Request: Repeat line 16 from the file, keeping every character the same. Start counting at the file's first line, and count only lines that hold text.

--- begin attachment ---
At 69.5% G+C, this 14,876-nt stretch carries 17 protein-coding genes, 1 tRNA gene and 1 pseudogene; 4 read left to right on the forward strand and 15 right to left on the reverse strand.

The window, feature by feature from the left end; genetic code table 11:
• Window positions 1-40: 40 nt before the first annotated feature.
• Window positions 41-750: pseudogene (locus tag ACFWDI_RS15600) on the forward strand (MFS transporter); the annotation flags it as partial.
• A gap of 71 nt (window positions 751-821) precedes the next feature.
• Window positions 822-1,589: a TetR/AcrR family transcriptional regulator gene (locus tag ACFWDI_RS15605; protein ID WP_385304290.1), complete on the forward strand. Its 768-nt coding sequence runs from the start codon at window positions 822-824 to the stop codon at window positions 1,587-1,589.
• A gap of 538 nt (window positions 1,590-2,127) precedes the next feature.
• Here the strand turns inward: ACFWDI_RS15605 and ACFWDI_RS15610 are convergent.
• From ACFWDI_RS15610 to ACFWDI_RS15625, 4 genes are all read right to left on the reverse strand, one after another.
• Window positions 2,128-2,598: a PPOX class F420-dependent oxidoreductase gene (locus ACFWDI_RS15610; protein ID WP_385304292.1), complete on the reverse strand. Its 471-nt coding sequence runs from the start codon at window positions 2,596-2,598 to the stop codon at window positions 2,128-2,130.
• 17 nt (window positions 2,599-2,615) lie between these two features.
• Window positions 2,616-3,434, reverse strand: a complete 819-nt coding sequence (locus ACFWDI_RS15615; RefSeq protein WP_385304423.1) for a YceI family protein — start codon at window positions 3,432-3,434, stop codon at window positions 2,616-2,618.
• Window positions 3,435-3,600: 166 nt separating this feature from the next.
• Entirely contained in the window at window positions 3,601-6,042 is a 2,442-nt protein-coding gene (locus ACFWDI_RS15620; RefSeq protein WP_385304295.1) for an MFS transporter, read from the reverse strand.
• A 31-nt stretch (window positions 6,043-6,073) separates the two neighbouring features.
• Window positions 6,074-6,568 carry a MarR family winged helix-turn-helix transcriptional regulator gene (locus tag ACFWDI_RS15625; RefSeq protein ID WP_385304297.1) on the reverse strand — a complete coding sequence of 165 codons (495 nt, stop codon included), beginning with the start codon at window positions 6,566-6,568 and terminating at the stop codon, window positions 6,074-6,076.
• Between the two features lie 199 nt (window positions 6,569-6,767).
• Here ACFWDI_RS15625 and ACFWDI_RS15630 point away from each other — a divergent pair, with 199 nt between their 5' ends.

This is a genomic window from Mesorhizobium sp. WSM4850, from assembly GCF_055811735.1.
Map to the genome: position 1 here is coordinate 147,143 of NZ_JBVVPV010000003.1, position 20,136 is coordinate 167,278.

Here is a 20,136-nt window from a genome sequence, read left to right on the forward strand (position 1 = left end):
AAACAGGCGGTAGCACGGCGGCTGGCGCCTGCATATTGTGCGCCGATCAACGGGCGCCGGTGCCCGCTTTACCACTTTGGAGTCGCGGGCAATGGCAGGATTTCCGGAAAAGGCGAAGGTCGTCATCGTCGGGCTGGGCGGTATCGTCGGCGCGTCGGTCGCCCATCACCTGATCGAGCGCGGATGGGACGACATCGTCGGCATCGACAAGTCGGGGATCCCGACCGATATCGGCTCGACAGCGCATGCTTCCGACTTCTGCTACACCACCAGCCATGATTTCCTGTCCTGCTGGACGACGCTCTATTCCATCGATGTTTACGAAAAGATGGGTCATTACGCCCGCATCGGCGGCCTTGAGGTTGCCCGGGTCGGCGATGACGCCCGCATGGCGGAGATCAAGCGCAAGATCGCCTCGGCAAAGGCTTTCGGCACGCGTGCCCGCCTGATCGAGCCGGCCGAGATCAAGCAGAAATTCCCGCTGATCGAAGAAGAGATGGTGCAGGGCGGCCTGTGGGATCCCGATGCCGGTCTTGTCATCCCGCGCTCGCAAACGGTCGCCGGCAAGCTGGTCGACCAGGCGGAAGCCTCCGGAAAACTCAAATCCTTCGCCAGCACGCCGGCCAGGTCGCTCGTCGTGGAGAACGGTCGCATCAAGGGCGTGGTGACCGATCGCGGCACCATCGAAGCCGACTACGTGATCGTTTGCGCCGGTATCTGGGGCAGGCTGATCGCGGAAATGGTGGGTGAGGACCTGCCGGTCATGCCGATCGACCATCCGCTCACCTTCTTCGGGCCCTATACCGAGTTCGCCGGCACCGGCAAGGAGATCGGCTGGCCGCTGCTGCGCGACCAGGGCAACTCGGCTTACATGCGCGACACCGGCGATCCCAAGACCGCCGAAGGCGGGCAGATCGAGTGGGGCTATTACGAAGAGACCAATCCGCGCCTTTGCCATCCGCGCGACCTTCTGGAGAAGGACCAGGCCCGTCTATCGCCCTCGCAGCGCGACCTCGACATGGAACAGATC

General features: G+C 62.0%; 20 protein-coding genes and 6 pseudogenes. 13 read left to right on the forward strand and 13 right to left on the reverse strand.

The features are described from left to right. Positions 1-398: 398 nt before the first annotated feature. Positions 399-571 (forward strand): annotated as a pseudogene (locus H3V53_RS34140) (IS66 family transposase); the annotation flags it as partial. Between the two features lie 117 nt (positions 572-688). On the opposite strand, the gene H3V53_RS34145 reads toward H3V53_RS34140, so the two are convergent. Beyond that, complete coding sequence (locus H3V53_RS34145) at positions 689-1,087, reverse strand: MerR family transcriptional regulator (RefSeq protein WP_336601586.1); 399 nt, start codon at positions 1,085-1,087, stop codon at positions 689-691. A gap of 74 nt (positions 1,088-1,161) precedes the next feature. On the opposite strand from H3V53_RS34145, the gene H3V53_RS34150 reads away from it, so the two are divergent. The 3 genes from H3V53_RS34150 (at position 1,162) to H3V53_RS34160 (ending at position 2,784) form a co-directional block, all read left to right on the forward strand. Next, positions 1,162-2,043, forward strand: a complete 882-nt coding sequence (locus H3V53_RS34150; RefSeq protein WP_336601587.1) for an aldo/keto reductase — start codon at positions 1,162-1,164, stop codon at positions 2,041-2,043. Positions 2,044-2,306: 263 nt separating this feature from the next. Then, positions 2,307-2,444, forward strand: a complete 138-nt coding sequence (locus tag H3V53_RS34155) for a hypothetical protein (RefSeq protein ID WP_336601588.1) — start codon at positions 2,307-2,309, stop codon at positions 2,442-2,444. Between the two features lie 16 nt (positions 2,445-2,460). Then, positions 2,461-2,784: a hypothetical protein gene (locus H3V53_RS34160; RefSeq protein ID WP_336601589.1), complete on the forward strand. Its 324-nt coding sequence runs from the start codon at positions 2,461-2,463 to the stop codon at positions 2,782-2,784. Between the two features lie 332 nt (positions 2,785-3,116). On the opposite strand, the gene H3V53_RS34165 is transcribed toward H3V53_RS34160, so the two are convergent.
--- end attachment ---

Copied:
• Window positions 6,074-6,568 carry a MarR family winged helix-turn-helix transcriptional regulator gene (locus tag ACFWDI_RS15625; RefSeq protein ID WP_385304297.1) on the reverse strand — a complete coding sequence of 165 codons (495 nt, stop codon included), beginning with the start codon at window positions 6,566-6,568 and terminating at the stop codon, window positions 6,074-6,076.